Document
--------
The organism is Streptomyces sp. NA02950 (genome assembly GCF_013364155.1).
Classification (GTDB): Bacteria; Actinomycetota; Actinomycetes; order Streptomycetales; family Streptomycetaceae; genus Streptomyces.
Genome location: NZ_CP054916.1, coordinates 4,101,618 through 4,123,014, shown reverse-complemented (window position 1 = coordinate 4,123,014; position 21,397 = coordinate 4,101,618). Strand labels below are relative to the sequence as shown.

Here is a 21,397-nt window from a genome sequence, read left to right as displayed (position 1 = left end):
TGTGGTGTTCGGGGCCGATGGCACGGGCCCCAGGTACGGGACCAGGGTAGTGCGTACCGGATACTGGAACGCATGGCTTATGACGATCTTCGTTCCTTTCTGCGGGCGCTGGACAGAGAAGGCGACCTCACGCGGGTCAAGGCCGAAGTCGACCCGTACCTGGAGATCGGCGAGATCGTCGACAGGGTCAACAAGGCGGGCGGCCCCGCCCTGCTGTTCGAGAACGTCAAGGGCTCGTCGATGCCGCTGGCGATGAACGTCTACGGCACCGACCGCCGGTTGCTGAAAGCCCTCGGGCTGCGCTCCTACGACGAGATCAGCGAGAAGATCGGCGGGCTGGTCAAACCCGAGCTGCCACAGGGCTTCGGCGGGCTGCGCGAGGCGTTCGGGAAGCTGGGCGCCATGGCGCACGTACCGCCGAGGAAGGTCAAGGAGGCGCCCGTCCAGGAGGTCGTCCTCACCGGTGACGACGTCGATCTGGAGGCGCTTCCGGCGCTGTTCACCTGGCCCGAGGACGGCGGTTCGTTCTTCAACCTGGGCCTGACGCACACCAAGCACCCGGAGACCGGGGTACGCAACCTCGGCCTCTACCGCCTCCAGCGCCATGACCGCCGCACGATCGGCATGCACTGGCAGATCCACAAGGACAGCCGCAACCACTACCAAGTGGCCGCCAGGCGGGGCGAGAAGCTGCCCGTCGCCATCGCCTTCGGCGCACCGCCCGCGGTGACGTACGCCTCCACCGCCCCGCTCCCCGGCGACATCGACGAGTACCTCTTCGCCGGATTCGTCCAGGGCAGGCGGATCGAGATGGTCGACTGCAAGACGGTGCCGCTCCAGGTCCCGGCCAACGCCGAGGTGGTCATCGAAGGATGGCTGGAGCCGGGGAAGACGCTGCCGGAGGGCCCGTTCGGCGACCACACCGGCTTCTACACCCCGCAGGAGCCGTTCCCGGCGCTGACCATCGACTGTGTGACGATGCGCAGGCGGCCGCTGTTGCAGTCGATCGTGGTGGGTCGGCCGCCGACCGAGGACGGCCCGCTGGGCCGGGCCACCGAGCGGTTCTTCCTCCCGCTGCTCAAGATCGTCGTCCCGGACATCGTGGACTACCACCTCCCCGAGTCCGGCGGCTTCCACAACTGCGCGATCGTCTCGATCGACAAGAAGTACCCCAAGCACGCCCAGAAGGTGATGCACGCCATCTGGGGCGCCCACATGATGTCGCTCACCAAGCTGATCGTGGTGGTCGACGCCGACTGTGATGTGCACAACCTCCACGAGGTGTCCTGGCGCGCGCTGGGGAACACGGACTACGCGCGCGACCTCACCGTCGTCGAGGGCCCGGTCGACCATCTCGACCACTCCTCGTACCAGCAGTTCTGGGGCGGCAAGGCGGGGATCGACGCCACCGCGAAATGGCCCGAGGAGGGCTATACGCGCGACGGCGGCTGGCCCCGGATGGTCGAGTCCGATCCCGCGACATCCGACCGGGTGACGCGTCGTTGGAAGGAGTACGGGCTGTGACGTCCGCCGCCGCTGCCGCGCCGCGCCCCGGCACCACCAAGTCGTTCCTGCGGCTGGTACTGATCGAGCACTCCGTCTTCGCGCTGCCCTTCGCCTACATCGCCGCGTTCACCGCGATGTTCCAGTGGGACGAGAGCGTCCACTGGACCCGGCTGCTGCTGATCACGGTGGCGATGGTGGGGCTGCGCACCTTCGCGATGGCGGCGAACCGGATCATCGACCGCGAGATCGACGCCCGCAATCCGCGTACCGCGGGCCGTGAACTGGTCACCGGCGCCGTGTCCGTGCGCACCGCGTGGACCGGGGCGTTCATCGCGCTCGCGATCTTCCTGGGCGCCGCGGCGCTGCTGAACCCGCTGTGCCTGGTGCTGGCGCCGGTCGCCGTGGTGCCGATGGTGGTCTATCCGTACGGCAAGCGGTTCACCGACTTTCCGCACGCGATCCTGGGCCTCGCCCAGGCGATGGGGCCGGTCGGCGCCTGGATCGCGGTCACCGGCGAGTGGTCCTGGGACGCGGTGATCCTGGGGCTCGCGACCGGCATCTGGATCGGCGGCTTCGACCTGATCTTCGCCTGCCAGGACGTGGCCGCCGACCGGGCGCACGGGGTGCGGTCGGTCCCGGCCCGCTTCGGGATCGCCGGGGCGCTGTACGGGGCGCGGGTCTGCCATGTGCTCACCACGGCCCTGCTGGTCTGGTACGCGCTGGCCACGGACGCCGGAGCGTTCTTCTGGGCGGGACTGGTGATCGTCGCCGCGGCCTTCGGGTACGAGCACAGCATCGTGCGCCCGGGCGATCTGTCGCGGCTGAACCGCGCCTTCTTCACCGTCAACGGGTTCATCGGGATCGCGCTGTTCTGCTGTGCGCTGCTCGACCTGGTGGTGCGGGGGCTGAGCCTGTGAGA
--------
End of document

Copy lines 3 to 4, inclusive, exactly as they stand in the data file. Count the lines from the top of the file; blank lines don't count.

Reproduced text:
Genome location: NZ_CP054916.1, coordinates 4,101,618 through 4,123,014, shown reverse-complemented (window position 1 = coordinate 4,123,014; position 21,397 = coordinate 4,101,618). Strand labels below are relative to the sequence as shown.

Here is a 21,397-nt window from a genome sequence, read left to right as displayed (position 1 = left end):